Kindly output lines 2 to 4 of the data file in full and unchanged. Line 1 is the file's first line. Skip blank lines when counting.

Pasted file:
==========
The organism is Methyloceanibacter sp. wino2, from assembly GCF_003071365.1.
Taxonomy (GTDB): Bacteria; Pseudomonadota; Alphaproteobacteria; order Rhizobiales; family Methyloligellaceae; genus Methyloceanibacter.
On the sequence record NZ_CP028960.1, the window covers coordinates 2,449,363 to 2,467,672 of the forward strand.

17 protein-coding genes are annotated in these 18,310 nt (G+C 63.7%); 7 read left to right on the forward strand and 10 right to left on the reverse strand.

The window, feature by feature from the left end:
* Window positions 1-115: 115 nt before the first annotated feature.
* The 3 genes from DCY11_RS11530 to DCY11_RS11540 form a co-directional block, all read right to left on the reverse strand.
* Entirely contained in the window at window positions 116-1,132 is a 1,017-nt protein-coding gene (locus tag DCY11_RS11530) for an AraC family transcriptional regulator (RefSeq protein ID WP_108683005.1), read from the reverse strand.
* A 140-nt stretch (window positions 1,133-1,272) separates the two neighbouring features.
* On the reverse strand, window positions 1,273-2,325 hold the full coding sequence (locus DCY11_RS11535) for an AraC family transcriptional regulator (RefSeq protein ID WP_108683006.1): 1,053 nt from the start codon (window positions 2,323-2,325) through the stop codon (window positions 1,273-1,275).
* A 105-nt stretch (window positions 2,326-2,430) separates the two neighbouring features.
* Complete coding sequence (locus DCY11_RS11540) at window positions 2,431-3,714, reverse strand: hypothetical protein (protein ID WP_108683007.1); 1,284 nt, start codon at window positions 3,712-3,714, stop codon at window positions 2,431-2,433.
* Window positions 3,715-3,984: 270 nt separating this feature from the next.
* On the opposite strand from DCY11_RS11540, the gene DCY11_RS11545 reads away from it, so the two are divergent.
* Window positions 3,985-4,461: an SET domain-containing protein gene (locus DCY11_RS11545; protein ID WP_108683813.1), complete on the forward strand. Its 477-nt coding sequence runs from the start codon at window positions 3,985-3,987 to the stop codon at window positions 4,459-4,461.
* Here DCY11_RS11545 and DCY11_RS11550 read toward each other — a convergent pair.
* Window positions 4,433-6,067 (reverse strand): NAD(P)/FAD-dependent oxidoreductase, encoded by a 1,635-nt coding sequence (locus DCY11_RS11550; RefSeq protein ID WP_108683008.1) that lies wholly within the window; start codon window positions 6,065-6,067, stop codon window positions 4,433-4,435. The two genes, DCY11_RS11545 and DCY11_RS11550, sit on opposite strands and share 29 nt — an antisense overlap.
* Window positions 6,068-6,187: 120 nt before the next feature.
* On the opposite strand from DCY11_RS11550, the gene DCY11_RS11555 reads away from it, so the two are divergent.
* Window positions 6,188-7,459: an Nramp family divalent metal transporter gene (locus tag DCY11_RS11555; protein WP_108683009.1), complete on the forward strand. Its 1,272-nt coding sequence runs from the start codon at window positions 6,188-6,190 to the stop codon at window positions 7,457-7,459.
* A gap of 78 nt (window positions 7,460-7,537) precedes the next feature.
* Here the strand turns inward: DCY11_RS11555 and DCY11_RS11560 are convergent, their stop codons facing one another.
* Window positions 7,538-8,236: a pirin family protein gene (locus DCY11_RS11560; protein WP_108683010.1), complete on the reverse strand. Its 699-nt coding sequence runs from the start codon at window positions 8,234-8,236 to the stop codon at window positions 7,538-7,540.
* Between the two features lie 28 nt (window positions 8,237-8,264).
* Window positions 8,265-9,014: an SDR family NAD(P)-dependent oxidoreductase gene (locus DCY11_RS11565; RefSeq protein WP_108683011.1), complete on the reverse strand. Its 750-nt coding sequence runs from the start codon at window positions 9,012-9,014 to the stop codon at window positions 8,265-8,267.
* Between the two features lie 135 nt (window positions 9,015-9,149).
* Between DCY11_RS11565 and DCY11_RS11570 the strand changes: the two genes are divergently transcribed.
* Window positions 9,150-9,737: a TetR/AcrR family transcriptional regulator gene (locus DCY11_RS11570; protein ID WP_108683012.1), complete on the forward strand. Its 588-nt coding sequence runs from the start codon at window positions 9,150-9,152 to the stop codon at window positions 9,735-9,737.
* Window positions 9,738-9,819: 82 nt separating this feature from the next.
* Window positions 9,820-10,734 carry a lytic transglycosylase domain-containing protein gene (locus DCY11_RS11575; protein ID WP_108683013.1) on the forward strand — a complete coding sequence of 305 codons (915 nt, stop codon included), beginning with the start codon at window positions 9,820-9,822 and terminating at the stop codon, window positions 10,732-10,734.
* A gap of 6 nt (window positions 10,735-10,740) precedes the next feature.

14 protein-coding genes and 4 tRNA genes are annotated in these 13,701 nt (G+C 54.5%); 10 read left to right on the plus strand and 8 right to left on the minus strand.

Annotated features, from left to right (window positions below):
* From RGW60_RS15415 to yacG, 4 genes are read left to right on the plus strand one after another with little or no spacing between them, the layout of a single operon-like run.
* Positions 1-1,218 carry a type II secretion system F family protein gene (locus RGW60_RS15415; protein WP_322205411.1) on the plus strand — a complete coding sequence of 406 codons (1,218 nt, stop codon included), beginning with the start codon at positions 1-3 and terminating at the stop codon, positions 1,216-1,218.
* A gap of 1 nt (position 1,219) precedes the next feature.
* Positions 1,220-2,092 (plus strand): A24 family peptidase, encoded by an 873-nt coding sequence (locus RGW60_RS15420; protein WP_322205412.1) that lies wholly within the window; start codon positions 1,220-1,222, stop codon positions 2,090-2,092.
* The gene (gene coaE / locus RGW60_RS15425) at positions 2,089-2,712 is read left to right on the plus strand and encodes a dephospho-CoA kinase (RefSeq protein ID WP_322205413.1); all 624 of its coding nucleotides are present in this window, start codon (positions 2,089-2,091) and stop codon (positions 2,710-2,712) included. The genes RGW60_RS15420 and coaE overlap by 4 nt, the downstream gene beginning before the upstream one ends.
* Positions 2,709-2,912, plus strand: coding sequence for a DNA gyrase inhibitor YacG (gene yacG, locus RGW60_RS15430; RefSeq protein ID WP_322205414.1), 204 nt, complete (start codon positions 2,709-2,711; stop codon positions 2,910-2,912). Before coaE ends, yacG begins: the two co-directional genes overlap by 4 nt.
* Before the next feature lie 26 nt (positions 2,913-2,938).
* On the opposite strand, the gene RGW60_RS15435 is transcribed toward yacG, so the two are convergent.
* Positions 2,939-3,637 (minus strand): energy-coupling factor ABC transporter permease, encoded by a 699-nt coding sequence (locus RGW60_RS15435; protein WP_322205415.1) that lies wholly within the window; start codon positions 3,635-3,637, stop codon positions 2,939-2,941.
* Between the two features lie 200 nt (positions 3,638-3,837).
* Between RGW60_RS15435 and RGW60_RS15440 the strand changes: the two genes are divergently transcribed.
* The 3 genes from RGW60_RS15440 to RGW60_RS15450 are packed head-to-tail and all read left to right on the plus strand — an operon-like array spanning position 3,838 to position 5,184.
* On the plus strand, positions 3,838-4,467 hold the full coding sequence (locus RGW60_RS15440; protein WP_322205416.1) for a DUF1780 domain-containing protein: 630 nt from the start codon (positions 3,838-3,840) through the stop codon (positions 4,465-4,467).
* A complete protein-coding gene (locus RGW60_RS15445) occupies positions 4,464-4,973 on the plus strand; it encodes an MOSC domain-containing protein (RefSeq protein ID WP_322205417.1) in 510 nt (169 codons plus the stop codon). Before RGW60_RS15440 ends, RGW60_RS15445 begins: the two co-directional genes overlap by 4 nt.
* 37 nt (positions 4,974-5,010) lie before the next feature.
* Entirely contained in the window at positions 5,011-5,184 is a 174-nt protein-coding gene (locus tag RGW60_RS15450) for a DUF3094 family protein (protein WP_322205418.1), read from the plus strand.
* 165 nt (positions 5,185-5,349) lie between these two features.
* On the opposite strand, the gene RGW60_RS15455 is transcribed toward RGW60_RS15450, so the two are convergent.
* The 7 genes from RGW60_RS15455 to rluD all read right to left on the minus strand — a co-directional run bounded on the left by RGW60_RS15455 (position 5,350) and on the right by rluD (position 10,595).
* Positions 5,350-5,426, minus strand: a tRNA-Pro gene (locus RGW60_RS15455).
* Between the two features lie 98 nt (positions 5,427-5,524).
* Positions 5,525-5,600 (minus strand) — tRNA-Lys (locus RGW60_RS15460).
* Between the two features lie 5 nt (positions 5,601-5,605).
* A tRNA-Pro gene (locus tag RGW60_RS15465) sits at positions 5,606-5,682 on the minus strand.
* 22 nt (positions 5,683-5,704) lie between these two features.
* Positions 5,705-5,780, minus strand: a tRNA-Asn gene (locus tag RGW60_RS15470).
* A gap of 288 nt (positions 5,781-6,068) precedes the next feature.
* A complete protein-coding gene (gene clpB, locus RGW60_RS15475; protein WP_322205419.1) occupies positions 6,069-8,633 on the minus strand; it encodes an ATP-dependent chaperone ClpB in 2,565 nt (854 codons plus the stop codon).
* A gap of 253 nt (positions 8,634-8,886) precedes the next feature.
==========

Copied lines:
Taxonomy (GTDB): Bacteria; Pseudomonadota; Alphaproteobacteria; order Rhizobiales; family Methyloligellaceae; genus Methyloceanibacter.
On the sequence record NZ_CP028960.1, the window covers coordinates 2,449,363 to 2,467,672 of the forward strand.

17 protein-coding genes are annotated in these 18,310 nt (G+C 63.7%); 7 read left to right on the forward strand and 10 right to left on the reverse strand.